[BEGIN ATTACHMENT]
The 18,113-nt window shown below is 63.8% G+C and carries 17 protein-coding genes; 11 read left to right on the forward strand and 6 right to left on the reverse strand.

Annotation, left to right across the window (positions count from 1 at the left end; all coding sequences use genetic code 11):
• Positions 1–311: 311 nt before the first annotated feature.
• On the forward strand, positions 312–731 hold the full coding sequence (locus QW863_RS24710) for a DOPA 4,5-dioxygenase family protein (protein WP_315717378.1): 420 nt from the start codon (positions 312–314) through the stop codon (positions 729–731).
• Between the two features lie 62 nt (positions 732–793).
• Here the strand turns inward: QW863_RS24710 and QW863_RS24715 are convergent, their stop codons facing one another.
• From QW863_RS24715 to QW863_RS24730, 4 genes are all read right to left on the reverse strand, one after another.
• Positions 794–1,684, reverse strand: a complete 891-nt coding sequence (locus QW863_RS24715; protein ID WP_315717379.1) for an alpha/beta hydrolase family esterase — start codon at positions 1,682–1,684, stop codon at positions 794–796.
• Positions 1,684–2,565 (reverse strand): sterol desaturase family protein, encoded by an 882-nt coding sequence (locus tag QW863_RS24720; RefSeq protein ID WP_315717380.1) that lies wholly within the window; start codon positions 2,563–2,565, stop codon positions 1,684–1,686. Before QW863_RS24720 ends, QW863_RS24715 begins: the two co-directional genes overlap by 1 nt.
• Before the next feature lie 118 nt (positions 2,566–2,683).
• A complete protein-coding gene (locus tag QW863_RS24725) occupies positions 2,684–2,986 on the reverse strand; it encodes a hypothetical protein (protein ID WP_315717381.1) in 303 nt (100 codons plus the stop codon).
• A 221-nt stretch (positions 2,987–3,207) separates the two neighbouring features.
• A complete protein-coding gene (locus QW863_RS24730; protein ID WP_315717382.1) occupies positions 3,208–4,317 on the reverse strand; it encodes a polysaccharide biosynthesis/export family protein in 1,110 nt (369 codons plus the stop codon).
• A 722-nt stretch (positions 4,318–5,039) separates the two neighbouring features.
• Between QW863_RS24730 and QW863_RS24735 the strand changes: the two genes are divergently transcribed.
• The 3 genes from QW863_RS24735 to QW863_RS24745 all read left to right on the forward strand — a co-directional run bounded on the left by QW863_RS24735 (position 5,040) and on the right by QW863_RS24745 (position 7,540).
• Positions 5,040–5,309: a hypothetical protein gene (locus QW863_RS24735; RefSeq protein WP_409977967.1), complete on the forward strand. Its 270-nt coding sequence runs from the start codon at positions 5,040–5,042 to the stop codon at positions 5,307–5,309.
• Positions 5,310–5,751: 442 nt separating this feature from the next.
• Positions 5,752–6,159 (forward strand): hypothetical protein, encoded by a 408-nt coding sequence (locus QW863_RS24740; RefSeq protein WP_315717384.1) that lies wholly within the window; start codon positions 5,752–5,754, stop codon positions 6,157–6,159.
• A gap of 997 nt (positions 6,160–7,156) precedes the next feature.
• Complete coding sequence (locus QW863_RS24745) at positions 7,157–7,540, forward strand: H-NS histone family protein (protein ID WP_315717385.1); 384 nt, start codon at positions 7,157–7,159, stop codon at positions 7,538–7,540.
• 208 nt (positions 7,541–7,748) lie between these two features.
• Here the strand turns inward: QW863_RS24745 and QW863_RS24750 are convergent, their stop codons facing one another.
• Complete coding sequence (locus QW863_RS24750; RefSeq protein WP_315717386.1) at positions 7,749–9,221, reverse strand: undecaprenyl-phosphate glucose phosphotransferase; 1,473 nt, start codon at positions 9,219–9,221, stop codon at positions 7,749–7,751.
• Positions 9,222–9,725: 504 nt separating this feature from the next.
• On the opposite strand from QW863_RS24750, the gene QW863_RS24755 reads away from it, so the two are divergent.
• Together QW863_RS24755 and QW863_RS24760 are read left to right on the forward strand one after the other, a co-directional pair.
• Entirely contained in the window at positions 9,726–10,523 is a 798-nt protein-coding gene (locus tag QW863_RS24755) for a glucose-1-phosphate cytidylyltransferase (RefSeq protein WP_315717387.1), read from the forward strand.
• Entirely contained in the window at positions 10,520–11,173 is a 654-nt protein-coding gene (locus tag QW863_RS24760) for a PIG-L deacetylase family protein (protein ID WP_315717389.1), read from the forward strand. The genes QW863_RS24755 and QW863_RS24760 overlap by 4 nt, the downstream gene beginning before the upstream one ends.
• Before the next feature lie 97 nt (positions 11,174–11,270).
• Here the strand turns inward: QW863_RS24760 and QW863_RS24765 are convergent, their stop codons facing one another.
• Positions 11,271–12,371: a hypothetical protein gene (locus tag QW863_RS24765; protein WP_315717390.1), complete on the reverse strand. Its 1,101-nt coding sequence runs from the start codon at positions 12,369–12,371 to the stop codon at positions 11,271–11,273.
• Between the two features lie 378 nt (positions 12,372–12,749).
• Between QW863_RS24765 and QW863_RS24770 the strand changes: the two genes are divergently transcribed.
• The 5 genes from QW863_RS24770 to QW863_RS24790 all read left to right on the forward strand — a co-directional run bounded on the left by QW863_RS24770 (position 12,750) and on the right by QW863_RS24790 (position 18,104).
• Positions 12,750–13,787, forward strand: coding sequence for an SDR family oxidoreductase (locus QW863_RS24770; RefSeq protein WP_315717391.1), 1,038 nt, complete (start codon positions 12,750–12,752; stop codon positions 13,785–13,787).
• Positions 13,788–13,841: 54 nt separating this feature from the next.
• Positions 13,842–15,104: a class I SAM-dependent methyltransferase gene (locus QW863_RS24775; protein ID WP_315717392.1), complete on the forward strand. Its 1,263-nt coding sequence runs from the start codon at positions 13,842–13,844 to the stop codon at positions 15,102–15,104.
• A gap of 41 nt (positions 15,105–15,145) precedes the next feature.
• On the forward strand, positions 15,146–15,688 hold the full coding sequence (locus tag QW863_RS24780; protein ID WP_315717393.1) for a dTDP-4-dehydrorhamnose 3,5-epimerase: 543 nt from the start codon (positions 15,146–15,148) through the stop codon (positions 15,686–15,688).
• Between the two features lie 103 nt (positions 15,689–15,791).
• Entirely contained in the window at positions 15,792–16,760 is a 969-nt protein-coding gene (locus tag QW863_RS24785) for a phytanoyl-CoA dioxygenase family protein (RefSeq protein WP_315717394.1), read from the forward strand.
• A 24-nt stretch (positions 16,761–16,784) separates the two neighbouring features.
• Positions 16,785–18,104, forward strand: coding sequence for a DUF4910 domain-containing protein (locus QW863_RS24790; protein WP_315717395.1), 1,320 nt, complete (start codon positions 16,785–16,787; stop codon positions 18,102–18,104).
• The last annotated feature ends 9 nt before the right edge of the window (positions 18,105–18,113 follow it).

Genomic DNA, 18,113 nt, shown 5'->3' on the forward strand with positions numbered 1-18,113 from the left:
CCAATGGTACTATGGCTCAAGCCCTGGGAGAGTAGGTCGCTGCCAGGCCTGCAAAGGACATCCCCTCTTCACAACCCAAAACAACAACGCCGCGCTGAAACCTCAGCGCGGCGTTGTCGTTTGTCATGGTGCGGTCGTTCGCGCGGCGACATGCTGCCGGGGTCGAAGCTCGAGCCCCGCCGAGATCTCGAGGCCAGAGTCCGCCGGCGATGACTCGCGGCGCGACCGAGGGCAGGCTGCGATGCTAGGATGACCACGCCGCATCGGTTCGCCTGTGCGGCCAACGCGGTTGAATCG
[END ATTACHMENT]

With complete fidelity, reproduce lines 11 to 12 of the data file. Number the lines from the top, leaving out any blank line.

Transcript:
• A complete protein-coding gene (locus tag QW863_RS24725) occupies positions 2,684–2,986 on the reverse strand; it encodes a hypothetical protein (protein ID WP_315717381.1) in 303 nt (100 codons plus the stop codon).
• A 221-nt stretch (positions 2,987–3,207) separates the two neighbouring features.